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Grease star, award-winning singer and cancer campaigner: The life of Olivia Newton-John

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Olivia Newton-John’s life had more than its share of wonderful highs, but lurking not too far behind she also experienced some terrible lows.
Newton-John battled and defeated breast cancer in 1992 before its reappearance in 2013.

The British-born Australian died at her ranch in Southern California on Monday aged 73.

Newton-John was born on 26 September 1948 in Cambridge, England, where her father Bryn had been working on the Enigma project at Bletchley Park during WWII.
When she was six years old her family emigrated to Melbourne, where she attended Christ Church Grammar School and University High School.
After winning a trip to the UK on a TV talent show, Newton-John decided to try her luck in Great Britain where she recorded and released her first single for Decca in 1966.
International success eluded her until her first solo album in 1971, when the singles If Not For You and Banks of the Ohio charted around the world.
That began a string of hits including Let Me Be There, her signature tune I Honestly Love You, and 1981’s Physical which topped the US charts for 10 consecutive weeks.

During her life Newton-John received four Grammy Awards, an Emmy Award, numerous Country Music Awards, American Music Awards and People’s Choice Awards.

Her acting career took off in 1978, when the world fell in love with her as the sweet Sandy Olsson in the movie musical Grease alongside John Travolta, and two years later she danced with screen legend Gene Kelly in Xanadu.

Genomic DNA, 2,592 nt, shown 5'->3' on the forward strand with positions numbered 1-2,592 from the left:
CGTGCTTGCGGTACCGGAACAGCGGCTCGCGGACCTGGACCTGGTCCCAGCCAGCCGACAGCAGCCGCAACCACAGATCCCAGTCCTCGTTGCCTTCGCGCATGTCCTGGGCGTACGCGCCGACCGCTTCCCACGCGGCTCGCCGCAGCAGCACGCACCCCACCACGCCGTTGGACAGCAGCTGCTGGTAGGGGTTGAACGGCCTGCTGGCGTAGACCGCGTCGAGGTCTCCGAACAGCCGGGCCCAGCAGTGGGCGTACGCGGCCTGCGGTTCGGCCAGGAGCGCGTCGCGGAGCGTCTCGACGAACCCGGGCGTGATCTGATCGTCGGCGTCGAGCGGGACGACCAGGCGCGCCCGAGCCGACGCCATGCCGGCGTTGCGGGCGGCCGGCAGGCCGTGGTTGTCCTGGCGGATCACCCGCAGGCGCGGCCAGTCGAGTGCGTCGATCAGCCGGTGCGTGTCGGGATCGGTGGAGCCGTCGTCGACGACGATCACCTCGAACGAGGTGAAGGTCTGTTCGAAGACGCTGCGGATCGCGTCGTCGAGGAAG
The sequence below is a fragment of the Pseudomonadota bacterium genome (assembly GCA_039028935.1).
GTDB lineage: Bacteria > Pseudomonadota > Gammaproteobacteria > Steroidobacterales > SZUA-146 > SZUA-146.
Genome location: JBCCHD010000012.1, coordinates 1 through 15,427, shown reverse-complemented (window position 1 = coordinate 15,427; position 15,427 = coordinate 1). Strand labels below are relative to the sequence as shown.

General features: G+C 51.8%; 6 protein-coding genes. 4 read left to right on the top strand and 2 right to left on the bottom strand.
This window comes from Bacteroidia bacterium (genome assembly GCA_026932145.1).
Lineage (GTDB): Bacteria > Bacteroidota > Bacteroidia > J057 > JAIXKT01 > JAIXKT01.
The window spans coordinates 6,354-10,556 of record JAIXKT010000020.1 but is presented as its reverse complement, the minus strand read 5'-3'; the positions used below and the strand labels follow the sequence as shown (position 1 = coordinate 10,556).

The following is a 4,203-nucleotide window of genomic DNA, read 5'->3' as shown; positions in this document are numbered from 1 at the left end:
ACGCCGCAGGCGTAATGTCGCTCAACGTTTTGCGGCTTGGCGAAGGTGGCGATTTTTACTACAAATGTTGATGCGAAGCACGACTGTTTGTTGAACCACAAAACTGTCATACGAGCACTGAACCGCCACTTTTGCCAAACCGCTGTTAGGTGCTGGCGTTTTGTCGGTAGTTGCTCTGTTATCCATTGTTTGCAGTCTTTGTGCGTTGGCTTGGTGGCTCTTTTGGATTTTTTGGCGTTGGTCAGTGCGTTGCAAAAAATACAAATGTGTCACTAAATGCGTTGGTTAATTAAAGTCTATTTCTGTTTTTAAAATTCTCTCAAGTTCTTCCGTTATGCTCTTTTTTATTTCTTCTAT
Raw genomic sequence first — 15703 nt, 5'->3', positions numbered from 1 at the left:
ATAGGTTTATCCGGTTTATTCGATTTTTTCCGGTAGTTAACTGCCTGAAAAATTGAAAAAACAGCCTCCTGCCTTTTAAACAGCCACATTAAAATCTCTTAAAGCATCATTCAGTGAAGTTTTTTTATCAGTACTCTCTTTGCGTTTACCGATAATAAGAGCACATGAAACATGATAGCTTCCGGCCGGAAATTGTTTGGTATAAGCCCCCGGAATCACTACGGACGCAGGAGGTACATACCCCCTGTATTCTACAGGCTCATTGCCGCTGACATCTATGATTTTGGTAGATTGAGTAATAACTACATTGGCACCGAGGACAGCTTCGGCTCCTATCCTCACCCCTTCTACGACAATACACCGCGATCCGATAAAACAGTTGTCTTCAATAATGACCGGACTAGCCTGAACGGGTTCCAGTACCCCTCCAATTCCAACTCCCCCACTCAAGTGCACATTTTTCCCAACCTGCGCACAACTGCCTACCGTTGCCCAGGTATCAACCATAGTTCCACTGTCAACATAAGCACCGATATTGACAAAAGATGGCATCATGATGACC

The singer kept her head high through the mysterious disappearance of her boyfriend of nine years, Patrick McDermott, who was thought to have drowned off the coast of California in 2005 until evidence emerged in 2009 suggesting he had faked his death and was hiding in Mexico.
Despite the tough breaks in her personal life, Newton-John always bounced back, turning tragedy into a positive force with charities and movements ranging from cancer research to the environment.
In 1991, Newton-John turned tragedy into a cause that would help others when her daughter, Chloe, lost her best friend, Colette Chuda, to cancer.
Newton-John helped form the Colette Chuda Environmental Fund in the United States, assisted with the foundation of Australia’s Planet Ark organisation in 1993 and served as Goodwill Ambassador to the United Nations Environment Programme.

She also actively supported Melbourne’s Austin Hospital in building the Olivia Newton-John Cancer Wellness and Research Centre, and promoted the LIV-KIT device for breast cancer detection.

She received many honours including being appointed an Officer in the Order of Australia (OA) in 2006.

That followed an Order of the British Empire (OBE) honour bestowed upon her by Queen Elizabeth II in 1979.

In 2012, the National Trust of Australia named her a National Living Treasure.

Olivia Newton-John and her husband John Easterling pose for a photograph

The Australian entertainer is survived by her her husband John Easterling, and her daughter Chloe Lattanzi. Source: AAP / DAVID CROSLING

One of Newton-John’s latest awards came in 2006 at the G’day LA Ball in Hollywood, where she was presented with a Lifetime Achievement Award by Travolta.

Travolta said he admired how Newton-John had survived the ups and downs in her life.
“We’ve been friends for 28 or 29 years and we have always been there for each other no matter what, thick or thin,” Travolta said.
In May 2017 the singer announced she was cancelling a tour due to the recurrence of her breast cancer, which had metastasised to her back and would be undergoing treatment at the cancer centre named after herself in Melbourne.
Newton-John married twice, first in 1984 to actor Matt Lattanzi after they met on the set of Xanadu.
The couple divorced in 1995, and in 2008 Newton-John secretly wed John Easterling, the founder of natural remedy firm Amazon Herb Company.

She is survived by Mr Easterling and her daughter, singer and actress Chloe Lattanzi.

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